**********
Today, as I make my way back into the full-time working world, I am ever aware of the necessity of my work for my children.  I thank God that I live in a country and a time when I am not “put out to pasture” simply because I am a woman with children, like many women of past generations.  I thank God for my work, even though I would much rather be home cuddling and caring for my newborn son.

I can see where I have had the opportunity to make a positive influence in the lives of others because I work outside the home.  I think of all the people who have asked me, “Are you done?” referring to whether I will have more children.  I thank God for the opportunity to share the joy of a large family with them.  Perhaps a large family isn’t what God has planned for them.  But my presence in the working world while raising a large family can be a silent witness to the old adage that all things are possible, with God.

I think of the times I have shared information on Natural Family Planning with inquiring women in the workplace.  I don’t often try to persuade anyone to do it “my way” but I have found that women are often curious about “my way” and why I am comfortable with it or how I came to it.  Ultimately, it’s silly to call this path “my way.” 

So, I accept this path the Lord has laid out for me.  I will attempt to be joyful in completing my meaningful work throughout the week.  I will also attempt to maintain that joy for my children in the evenings and on the weekends, to experience the fullness of motherhood for those hours that are there for the taking.  I will try to make every action of every day a joyful song of praise unto my Lord, who has blessed me far beyond measure with a good job, a loving and devoted husband, and five beautiful children.

Monday Mumbles – 8

Good Last-Monday-Of-My-Maternity-Leave to you!  Oy.  Back to work later this week.  Crazy.   TOOJE does mumbles usually, so I’m doing them, too.  They are just 10 things to mumble, grumble, or sing about on a Monday morning.  
1.  I went to visit my grandmother last week.  It was so great to see her.  She is 91.5 years old and I don’t care what anyone says, she’s still fairly with it, even though her health is failing.
2.  I also saw a couple of Aunts, an Uncle and three cousins while I was there…that was very cool.
3.  It wasn’t too great for my diet, but even so, I didn’t gain…just stayed the same.  Can’t complain there.
4.  I am coaching the 5th grade girls volleyball team and we had our first matches yesterday.  I was pretty pleased with how we did.  You never know what’s gonna happen with the first match, but the girls moved and called the ball and everything!  They won their first match and lost their second.  But all in all, I was pleased with the effort. 
5.  I also saw a dear woman that I used to work with.  Her daughter was playing for one of our opponents.  I hadn’t seen her in probably four years or so.  It was great to catch up.  It always amazes me when I think about friends whom I knew when their children were small and they are all grown up and stuff.  Her oldest is a sophomore in high school…um, I remember when she was in diapers!  How quickly the time flies.
6.  I burned my hand last night.  I was having to put ice pack after ice pack on it while trying to juggle my kids and get them all ready to go to bed and ready for the week.  That was a tad difficult, but we managed.
7.  Dani is such a sweet kid.  Even when she’s ornery and gets under my skin…she’s just a sweet heart.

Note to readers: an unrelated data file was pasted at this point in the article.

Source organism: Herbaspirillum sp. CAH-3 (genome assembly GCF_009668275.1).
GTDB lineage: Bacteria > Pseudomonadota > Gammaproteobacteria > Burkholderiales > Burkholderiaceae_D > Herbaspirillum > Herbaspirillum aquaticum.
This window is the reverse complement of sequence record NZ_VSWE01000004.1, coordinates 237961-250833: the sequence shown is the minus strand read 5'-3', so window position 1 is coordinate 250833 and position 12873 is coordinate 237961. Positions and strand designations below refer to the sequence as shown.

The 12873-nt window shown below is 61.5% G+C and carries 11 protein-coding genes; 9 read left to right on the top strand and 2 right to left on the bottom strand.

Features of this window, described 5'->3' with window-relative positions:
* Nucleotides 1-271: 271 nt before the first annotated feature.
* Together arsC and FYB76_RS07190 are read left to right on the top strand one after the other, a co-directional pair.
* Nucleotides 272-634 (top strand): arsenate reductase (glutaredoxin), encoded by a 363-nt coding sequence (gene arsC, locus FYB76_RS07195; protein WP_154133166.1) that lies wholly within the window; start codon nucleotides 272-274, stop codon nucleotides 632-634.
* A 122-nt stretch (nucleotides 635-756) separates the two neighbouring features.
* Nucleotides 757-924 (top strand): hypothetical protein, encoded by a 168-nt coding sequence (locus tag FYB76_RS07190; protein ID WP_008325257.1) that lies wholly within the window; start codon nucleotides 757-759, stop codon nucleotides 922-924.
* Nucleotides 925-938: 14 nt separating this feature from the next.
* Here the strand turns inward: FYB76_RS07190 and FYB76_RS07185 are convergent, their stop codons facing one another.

8.  I go back to work Thursday.  Some changes have occurred since I left.  We’ll see how those pan out.  I am cautiously optimistic.
9.  Dominic makes his way into my bed usually sometime between 2 and 3:30 a.m.  It doesn’t bother me that much.  But I think it bothers Craig.
10.  So can anyone tell me what could be wrong with my feet?  Let me tell you, I get up in the morning and they really ache when I walk on them.  They get better fairly quickly, but it’s kind of alarming.  I don’t remember that happening all that much before I got pregnant or during my pregnancy, but since I’ve been post-partum and the last couple of weeks, it has been pretty noticeable.  I wonder if there is condition that any of you know about that I have never heard of.  It’s throughout the bottoms and inside arches of my feet and it’s just when I get up from bed in the morning.  (Nothing like internet diagnosis, right?)

Have a great Monday!

Love and Forgive

It has been 10 years since the day the US was attacked by terrorists and New York’s Twin Towers fell.
Thinking back, I remember how unreal it felt. There was coverage running over and over of one of the towers on fire with smoke and the second plane being flown into the other tower. The images played over in my mind of what it must have been like for the people there at work that day. It horrified me to think of someone on the phone saying, “Oh God” as they see a plane headed right for their floor. When I heard that some people on Flight 93 had actually spoken to loved ones on cell phones and worked together to crash the plane before it hit the intended target, I was in awe and at the same time horrified.
For weeks following that day, I had trouble sleeping. I had nightmares of terrorists breaking into my house and doing unthinkable things to my baby girl. I remember thinking that watching anything happen to my daughter would be worse than death. Most likely, I was suffering a form of anxiety but I worked through it without medication. I remember that Craig and I thought we would have no more children…what kind of world was this? And we felt horrible that our daughter was born into it.
I know those are normal feelings when something so terrible happens. But it doesn’t make it any easier to experience them. It was a scary time. It IS a scary time.